October 14, 2014
Sharing a bed mattress with a ghost is a prospect you probably aren’t excited about. For one thing, nobody likes to be watched while they sleep, especially not by people who aren’t supposed to be there in the first place. That scenario is just an exorcism waiting to happen. Yikes!
Ghosts and ghouls are also known to cause disturbing noises; you’d won’t be able to sleep a wink with the ruckus they’re causing – and that’s assuming that you’re not trembling in fear! Nobody wants to spend their nights at haunted bedrooms, but since Halloween is just around the corner, it wouldn’t hurt taking a look at bedrooms that are a nightmare in itself.
The White house is as iconic as it is haunted, and spirits of several previous presidents are rumored to roam the place. The most popular of these ghosts belonged to none other than Abraham Lincoln himself. Lincoln’s spirit is reported to haunt his previous bedroom and other parts of the house. Winston Churchill refused to sleep in the room after encountering the ghost after taking a bath. Other accounts tell of how the room would suddenly grow cold as the lights turn themselves on inexplicably.
Home of the DeFeo family, this house witnessed the deaths of six family members by the hands of one of their own, the eldest son Ronald DeFeo Jr., who eventually confessed to the crime and be convicted by the authorities. The Lutz family lived in the house a year later but moved out abruptly after allegedly being terrorized by a series of paranormal activity that occurred during their stay.
Built in 1920, the house originally belonged to the Laperal family. It was garrisoned by the Japanese during World War 2 and it was reported that numerous tortures and killings occurred there. The family patriarch, Don Roberto, died there after accidentally falling down the stairs. There are also rumors circulating about a little girl who got run over while crossing the street and a nanny who got killed in the house. Eyewitnesses have claimed to have seen this nanny looking from the window of her former bedroom.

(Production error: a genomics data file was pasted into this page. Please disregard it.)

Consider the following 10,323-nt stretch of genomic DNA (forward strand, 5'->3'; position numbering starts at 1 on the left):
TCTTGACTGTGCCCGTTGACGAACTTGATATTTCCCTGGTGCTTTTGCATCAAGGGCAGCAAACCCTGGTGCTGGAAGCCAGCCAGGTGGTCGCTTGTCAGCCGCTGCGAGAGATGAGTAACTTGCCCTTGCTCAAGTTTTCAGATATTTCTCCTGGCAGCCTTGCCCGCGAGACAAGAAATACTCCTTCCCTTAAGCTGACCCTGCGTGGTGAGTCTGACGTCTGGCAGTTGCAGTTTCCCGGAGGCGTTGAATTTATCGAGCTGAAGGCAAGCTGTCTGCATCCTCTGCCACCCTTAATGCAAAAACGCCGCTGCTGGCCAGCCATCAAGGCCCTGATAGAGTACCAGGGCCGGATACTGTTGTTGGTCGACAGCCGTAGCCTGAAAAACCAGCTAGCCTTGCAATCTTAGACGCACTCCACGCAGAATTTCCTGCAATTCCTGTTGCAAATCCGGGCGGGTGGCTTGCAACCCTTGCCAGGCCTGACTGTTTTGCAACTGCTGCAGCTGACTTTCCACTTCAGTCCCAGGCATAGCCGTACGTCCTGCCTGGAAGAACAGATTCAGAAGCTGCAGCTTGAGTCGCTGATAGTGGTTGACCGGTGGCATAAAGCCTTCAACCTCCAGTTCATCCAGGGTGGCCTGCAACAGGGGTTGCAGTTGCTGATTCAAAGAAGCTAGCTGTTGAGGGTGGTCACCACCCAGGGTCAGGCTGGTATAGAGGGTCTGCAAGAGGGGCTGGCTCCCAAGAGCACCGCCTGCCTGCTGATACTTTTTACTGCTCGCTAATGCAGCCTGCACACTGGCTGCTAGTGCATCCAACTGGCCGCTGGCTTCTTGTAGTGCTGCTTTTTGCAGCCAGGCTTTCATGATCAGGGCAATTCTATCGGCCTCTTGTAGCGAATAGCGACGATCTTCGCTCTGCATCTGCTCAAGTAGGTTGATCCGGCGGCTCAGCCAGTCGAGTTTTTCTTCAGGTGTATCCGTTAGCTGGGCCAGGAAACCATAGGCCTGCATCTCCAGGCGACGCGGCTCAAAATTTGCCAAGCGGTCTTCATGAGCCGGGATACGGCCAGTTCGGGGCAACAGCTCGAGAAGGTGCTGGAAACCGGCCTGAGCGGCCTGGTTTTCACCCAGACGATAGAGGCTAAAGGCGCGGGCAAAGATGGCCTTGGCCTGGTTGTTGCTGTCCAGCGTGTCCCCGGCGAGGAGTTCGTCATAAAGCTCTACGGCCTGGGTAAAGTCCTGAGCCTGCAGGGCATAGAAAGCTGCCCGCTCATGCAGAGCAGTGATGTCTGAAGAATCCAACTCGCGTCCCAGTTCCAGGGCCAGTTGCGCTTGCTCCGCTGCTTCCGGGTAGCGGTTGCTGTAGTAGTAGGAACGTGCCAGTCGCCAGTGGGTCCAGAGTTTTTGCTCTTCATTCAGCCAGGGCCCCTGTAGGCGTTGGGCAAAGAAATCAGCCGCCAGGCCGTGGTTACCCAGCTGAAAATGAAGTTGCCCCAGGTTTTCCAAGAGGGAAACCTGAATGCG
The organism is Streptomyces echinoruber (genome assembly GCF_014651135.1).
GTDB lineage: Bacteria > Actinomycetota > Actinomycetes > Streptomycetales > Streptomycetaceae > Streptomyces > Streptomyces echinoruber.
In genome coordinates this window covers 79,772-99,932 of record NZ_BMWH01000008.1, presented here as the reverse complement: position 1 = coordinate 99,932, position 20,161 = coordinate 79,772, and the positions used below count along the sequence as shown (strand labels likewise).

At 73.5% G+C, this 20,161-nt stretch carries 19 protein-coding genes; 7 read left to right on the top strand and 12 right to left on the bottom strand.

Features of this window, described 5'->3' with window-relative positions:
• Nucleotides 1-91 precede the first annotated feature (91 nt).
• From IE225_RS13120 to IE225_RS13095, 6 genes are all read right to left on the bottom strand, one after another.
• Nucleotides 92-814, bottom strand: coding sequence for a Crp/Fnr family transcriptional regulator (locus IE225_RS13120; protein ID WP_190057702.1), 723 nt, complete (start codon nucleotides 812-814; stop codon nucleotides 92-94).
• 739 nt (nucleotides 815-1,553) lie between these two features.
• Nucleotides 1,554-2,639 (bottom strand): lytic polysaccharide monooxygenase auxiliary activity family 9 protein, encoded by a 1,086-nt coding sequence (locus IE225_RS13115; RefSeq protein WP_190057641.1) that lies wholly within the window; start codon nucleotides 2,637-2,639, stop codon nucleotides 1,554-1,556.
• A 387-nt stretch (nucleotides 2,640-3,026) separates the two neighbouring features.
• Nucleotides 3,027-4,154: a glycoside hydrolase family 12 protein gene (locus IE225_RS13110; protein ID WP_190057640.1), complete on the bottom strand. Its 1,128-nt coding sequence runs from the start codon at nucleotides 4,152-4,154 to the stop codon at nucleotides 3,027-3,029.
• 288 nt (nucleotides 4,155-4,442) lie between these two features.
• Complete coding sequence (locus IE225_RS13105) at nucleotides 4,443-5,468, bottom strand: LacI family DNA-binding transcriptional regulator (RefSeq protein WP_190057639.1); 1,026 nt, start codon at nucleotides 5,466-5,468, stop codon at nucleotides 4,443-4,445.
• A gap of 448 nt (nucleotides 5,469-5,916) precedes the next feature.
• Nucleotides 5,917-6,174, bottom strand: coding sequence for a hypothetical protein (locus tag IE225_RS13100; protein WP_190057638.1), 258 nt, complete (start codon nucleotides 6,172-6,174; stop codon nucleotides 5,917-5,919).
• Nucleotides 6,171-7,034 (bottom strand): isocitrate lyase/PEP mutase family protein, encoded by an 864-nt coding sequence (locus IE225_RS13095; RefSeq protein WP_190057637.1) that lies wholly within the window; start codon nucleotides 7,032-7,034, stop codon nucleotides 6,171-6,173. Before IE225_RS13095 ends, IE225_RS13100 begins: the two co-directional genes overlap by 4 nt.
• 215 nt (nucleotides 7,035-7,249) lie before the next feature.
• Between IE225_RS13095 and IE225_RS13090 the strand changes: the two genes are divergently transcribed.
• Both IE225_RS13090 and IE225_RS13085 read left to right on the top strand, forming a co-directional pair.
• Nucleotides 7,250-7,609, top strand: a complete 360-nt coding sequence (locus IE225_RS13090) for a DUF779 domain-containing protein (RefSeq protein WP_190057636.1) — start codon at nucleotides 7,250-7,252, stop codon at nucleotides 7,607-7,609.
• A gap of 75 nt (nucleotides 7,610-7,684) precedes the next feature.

Built in 1927 and inspired by Thomas Mapua architectural design, this is one of the oldest houses in Tiaong, Quezon Province. It features a garden with a fountain and a sculpture of Jose Rizal’s book character Elias subduing a crocodile. The house also happens to host a lot of headless people, including some Japanese soldiers and an elderly couple wearing nothing but white. On top of all that, an old lady in white is reported to prowl the bedrooms and whisper to children.
This house in northern Reykjavík is well-known today as the venue where the former presidents Ronald Reagan and Mikhail Gorbachev of the former U.S.S.R. held a summit meeting to end the Cold War. Despite its historical significance, local legends continue to haunt the Höfði. One popular tale suggest that it was built on a former ancient Viking burial ground while another legend claims that the house is inhabited by the spirit of a woman who either drowned or committed suicide.
Edinburg Castle has always been considered as one of the ten most haunted castles in the world. For starters, this was where Janet Douglas (also known as the Lady Glamis) was imprisoned after the king accused her of witchcraft in 1537. She would later be burned at the stake on the castle’s esplanade, unwillingly witnessed by her son. There were also tales about a headless drummer roaming about the castle in 1650 and a ghostly dog running around the graveyard.
Legend has it that this hotel room in Pelabuhan Ratu is especially reserved for Nyai Loro Kidul, the Goddess of the South Seas. It’s said that she lures fishermen and anyone who ventures into the waters, bringing them to her domain under the ocean. As she prefers anyone wearing green, people are advised not to wear clothes of that color while swimming. Incidents of drowning or being lost at sea are often attributed to the goddess.
The yet-unfinished hotel can be seen in two ways: as a pinnacle of North Korea’s power or just another monument to its dictator’s madness. Construction of this building began in 1987 and if it was completed, it would have been the tallest hotel in the world at the time. However, building progress was halted in 1992 due to famine and economic crisis in the country; the building remained abandoned until 2008. The Ryugyong Hotel has 3000 (some say 7000) guest rooms, all exhibiting a malevolent aura as well as an uninhabitable interior that would ward off both the living and the dead alike.